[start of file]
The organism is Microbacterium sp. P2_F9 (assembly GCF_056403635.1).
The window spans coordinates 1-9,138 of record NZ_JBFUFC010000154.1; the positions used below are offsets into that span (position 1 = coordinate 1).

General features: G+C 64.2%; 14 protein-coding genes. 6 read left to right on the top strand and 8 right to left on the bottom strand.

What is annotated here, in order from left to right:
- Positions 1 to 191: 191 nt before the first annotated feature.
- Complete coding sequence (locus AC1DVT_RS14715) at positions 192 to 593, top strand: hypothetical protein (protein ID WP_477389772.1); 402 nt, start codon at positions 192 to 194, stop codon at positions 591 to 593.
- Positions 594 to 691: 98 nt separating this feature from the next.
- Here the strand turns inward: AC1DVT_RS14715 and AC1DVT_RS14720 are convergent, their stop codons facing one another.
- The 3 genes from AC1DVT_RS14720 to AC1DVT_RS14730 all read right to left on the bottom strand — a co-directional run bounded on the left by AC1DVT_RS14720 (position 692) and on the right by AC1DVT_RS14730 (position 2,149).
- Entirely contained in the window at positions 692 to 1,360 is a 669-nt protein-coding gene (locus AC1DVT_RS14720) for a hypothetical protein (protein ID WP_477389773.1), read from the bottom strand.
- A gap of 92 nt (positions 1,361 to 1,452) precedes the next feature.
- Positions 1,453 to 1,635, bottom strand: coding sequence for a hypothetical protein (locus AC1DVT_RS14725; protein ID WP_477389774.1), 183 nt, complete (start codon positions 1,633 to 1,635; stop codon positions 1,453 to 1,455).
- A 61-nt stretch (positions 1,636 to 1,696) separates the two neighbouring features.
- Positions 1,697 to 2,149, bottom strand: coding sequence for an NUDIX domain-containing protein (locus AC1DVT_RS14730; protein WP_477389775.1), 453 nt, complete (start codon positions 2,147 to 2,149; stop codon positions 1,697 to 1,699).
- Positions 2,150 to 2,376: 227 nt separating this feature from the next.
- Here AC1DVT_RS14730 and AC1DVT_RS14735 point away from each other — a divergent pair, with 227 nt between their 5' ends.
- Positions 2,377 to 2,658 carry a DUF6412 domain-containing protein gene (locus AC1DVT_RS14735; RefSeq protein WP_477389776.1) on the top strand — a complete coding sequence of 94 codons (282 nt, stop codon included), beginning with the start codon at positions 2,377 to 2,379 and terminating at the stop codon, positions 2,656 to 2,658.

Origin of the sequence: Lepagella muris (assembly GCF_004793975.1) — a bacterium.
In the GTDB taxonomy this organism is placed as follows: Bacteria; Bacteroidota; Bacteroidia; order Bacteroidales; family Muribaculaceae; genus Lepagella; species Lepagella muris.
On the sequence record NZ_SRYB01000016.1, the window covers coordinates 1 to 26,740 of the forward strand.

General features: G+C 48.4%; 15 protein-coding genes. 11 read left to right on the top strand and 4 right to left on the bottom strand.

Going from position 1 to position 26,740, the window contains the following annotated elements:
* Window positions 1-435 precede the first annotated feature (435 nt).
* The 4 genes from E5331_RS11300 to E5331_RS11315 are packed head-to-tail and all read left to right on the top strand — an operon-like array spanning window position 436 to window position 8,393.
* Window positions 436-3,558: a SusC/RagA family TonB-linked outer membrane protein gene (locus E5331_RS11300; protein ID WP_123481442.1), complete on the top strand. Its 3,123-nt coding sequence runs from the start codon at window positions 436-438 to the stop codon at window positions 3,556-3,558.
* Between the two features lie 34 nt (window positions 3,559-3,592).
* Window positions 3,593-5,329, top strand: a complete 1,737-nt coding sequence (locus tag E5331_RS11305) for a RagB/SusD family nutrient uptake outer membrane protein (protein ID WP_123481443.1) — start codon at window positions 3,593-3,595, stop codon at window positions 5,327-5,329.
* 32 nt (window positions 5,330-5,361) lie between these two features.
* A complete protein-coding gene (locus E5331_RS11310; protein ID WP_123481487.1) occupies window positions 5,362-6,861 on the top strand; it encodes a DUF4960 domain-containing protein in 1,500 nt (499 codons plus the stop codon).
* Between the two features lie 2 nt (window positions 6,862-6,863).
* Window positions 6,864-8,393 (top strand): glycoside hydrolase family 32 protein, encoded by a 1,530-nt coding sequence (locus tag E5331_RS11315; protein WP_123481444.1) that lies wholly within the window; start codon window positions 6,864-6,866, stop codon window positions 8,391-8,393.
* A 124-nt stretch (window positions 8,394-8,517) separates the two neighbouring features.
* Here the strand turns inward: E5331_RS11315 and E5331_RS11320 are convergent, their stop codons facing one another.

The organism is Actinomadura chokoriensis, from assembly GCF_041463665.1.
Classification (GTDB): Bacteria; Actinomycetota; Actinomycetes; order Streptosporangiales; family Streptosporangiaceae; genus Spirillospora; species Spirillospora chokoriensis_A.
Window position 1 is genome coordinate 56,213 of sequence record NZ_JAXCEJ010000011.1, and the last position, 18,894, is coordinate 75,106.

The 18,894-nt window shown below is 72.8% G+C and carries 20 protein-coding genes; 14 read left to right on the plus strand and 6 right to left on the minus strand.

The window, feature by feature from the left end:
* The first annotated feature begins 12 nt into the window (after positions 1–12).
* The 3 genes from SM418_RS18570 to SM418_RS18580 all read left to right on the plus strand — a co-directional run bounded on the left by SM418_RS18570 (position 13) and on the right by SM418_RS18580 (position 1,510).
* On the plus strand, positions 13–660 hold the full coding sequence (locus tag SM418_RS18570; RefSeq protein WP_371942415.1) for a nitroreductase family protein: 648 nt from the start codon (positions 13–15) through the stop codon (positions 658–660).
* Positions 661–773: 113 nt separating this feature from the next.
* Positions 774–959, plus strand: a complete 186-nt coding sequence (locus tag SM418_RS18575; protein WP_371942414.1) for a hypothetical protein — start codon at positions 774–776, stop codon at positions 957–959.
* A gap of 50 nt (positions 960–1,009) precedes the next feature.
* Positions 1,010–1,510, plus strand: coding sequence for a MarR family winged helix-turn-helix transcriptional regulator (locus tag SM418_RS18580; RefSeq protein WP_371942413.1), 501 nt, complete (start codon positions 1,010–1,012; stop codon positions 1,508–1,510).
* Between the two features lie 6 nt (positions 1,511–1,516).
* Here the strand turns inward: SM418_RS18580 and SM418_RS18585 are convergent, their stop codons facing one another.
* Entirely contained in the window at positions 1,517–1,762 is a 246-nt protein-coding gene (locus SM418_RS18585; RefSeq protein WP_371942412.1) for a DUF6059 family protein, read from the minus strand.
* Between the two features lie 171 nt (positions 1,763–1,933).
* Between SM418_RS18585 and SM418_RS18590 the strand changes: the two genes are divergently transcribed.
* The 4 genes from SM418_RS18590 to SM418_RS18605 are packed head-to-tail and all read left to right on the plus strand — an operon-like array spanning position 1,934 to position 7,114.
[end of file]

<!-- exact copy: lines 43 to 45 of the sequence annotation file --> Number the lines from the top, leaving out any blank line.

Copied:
* Positions 774–959, plus strand: a complete 186-nt coding sequence (locus tag SM418_RS18575; protein WP_371942414.1) for a hypothetical protein — start codon at positions 774–776, stop codon at positions 957–959.
* A gap of 50 nt (positions 960–1,009) precedes the next feature.
* Positions 1,010–1,510, plus strand: coding sequence for a MarR family winged helix-turn-helix transcriptional regulator (locus tag SM418_RS18580; RefSeq protein WP_371942413.1), 501 nt, complete (start codon positions 1,010–1,012; stop codon positions 1,508–1,510).